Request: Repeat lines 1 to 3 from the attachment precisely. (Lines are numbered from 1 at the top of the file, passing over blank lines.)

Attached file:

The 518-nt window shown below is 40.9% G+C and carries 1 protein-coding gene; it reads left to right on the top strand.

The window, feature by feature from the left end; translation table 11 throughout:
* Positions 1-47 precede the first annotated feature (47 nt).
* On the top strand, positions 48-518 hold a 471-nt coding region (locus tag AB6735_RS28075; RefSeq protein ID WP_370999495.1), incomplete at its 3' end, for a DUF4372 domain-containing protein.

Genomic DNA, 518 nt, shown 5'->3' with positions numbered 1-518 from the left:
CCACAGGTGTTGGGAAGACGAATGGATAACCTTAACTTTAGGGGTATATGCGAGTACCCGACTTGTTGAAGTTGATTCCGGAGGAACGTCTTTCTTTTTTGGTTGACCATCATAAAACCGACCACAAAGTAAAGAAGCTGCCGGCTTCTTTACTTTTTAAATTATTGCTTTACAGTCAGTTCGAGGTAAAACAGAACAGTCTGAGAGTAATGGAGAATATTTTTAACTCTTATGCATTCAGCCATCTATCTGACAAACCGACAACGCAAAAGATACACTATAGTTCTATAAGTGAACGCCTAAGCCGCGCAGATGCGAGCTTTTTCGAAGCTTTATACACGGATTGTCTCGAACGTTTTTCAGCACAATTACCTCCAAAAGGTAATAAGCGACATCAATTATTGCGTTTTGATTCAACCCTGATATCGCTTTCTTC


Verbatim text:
The 518-nt window shown below is 40.9% G+C and carries 1 protein-coding gene; it reads left to right on the top strand.

The window, feature by feature from the left end; translation table 11 throughout:
* Positions 1-47 precede the first annotated feature (47 nt).